Senators are also locked in discussions with the White House about separate changes to the National Emergencies Act, the 1976 law Trump invoked to declare his national emergency. Pence met with Republican Sens. Rob PortmanRobert (Rob) Jones PortmanSenate Republicans confident they'll win fight on witnesses Collins walks impeachment tightrope The Hill's Morning Report - Trump trial begins with clashes, concessions MORE (Ohio), Pat ToomeyPatrick (Pat) Joseph ToomeyNSA improperly collected US phone records in October, new documents show Overnight Defense: Pick for South Korean envoy splits with Trump on nuclear threat | McCain blasts move to suspend Korean military exercises | White House defends Trump salute of North Korean general WH backpedals on Trump's 'due process' remark on guns MORE (Pa.), Thom TillisThomas (Thom) Roland TillisProgressive group launches campaign targeting vulnerable GOP senators on impeachment Senate braces for bitter fight over impeachment rules Juan Williams: Counting the votes to remove Trump MORE (N.C.), Lamar AlexanderAndrew (Lamar) Lamar AlexanderThe Hill's Morning Report — Dems detail case to remove Trump for abuse of power Senate Republicans confident they'll win fight on witnesses Administration to give Senate briefing on coronavirus MORE (Tenn.) and Mike LeeMichael (Mike) Shumway LeeThe self-fulfilling Iran prophecy No patriotic poll bump for Trump, but Soleimani strike may still help him politically Senators are politicians, not jurors — they should act like it MORE (Utah) on Tuesday ahead of a GOP lunch.

Tillis described the talks as a “work in progress” but said after the meeting that if they could reach an agreement on revising the National Emergencies Act, he would change how he votes on the resolution of disapproval. He is one of four Republicans who are expected to vote in favor of the measure.

If Tillis flips his vote and Republicans are able to prevent any other potential defections, that would result in a 50-vote tie, allowing Pence to reject the resolution of disapproval.

Republicans are eager to sidestep a showdown with Trump, who remains popular among the party’s base. For weeks they have grappled with how to avoid breaking with the president on border security while also voicing their concerns about the precedent being set with an emergency declaration that could help a future Democratic president force through proposals on issues such as gun control or climate change.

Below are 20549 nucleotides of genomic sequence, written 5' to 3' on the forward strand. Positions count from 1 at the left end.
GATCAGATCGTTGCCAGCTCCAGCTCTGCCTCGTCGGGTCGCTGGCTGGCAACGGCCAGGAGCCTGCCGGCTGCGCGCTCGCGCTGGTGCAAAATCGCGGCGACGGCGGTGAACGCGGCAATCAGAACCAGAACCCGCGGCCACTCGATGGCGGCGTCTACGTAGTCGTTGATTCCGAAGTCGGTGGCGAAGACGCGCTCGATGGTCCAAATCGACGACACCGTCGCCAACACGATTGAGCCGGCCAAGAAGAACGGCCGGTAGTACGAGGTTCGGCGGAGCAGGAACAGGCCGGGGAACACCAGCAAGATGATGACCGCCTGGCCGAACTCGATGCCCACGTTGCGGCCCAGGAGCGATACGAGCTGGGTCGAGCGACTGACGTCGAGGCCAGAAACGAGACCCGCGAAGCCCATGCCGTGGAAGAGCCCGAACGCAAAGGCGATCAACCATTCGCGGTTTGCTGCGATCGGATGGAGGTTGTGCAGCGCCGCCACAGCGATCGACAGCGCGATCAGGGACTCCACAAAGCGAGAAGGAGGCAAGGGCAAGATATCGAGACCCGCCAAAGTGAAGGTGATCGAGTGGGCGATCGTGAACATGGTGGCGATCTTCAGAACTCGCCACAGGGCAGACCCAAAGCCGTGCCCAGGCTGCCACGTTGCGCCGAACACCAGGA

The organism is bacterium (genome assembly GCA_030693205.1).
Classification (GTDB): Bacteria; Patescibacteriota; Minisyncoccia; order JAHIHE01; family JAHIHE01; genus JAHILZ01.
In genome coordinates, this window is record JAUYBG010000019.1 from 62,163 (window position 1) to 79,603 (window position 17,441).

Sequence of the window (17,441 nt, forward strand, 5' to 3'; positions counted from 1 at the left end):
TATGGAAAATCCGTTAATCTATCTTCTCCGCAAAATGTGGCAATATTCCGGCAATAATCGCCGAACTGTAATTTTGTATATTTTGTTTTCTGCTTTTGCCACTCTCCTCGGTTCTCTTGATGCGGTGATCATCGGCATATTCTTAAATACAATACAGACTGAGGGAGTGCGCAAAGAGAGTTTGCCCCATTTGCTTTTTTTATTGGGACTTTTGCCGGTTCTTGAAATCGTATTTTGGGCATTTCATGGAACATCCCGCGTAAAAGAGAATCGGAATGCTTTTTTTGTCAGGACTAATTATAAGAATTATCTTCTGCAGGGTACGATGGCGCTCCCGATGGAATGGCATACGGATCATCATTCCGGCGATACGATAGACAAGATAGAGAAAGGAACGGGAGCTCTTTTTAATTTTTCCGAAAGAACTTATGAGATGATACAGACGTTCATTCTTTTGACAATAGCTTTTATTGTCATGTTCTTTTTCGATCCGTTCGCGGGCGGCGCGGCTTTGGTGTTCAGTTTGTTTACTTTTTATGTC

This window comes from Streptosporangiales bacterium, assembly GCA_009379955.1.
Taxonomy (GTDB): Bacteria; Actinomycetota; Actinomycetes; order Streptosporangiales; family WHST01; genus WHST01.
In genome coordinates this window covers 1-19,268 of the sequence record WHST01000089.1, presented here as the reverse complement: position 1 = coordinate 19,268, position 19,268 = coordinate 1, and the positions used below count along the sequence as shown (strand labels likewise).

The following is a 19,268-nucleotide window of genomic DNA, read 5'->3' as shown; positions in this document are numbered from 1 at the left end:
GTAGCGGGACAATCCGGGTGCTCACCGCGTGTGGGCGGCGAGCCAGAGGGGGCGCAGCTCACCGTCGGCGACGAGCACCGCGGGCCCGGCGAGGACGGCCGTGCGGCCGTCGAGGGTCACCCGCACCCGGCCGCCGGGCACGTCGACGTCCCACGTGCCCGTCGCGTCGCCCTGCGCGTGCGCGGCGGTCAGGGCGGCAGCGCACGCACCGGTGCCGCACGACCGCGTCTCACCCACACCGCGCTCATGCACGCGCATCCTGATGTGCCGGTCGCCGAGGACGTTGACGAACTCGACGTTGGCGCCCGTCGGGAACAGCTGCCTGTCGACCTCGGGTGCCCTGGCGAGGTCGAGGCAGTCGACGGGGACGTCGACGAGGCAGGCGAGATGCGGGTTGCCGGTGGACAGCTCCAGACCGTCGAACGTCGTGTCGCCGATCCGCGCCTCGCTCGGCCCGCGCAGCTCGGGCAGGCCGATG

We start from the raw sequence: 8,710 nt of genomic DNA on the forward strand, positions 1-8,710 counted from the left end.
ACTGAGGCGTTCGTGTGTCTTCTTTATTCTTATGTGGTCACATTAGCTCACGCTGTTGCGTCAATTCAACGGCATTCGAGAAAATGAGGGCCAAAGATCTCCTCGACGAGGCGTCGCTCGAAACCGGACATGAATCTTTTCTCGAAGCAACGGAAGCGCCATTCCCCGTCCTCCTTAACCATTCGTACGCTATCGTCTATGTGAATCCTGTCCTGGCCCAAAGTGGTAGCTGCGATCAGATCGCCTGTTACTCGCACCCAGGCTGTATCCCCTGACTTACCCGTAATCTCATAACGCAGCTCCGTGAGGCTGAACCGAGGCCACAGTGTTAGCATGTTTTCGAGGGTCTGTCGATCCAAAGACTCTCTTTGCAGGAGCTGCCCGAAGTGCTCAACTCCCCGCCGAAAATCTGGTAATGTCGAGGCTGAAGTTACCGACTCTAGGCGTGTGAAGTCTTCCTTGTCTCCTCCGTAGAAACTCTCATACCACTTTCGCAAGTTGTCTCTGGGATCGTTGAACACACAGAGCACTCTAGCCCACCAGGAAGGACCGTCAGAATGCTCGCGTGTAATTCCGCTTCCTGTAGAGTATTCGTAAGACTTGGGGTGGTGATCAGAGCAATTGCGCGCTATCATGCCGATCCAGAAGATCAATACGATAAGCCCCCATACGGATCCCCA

But the White House has an uphill climb if it wants to derail the resolution of disapproval. Members of Republican leadership on Capitol Hill appeared skeptical that even getting a deal to rein in Trump’s emergency powers could pave the way for defeating the resolution of disapproval, suggesting instead it would just minimize additional GOP defections.

“I think there’s probably still enough members” that it would pass, said Thune, asked if a deal on amending Trump’s emergency powers could result in the resolution failing in the Senate.

“I think there are some who ... would feel comfortable in the end voting against the resolution as long as they had something they could point to that actually is modernizing the underlying statue,” he added.

Sen. Roy BluntRoy Dean BluntDemocrats feel political momentum swinging to them on impeachment Trump team to present case for about two hours on Saturday GOP warns of 'drawn out' executive privilege battle over Bolton testimony  MORE (R-Mo.) hesitated when asked if he thought a deal could spike the resolution of disapproval, but said he thinks it would help drive down the number of Republicans who break with Trump.

“I think the two things that would be important would be the president indicating his support of that or something like it … and the leader committing that this would be something that would be on the floor,” he said.

In addition to Tillis and Paul, Sens. Susan CollinsSusan Margaret CollinsSchiff sparks blowback with head on a 'pike' line Schiff closes Democrats' impeachment arguments with emotional appeal to remove Trump Democrats feel political momentum swinging to them on impeachment MORE (R-Maine) and Lisa MurkowskiLisa Ann MurkowskiSchiff sparks blowback with head on a 'pike' line Democrats feel political momentum swinging to them on impeachment Nadler calls Trump a 'dictator' on Senate floor MORE (R-Alaska) have said they will support the House-passed resolution of disapproval. Collins and Paul said Tuesday that they were open to changes to the National Emergencies Act but viewed it as a separate issue because it would only apply to future national emergencies.

“The issue before us isn’t affected by amending the law in the future, so it does not change my views,” Collins said.

In addition to the four declared “yes” votes, roughly a dozen senators have yet to say how they will vote on the measure.

Lee on Tuesday introduced legislation that would rein in a president’s ability to issue future emergency declarations by requiring Congress to pass a resolution approving such a declaration within 30 days.

He voiced concerns about the constitutional issues sparked by Trump’s emergency declaration during a lengthy, rare hallway interview with reporters, but declined to say how he would vote on the resolution of disapproval.

“The time will come when we will be saying what we’re going to do,” he said. “In the meantime, there are other considerations here.”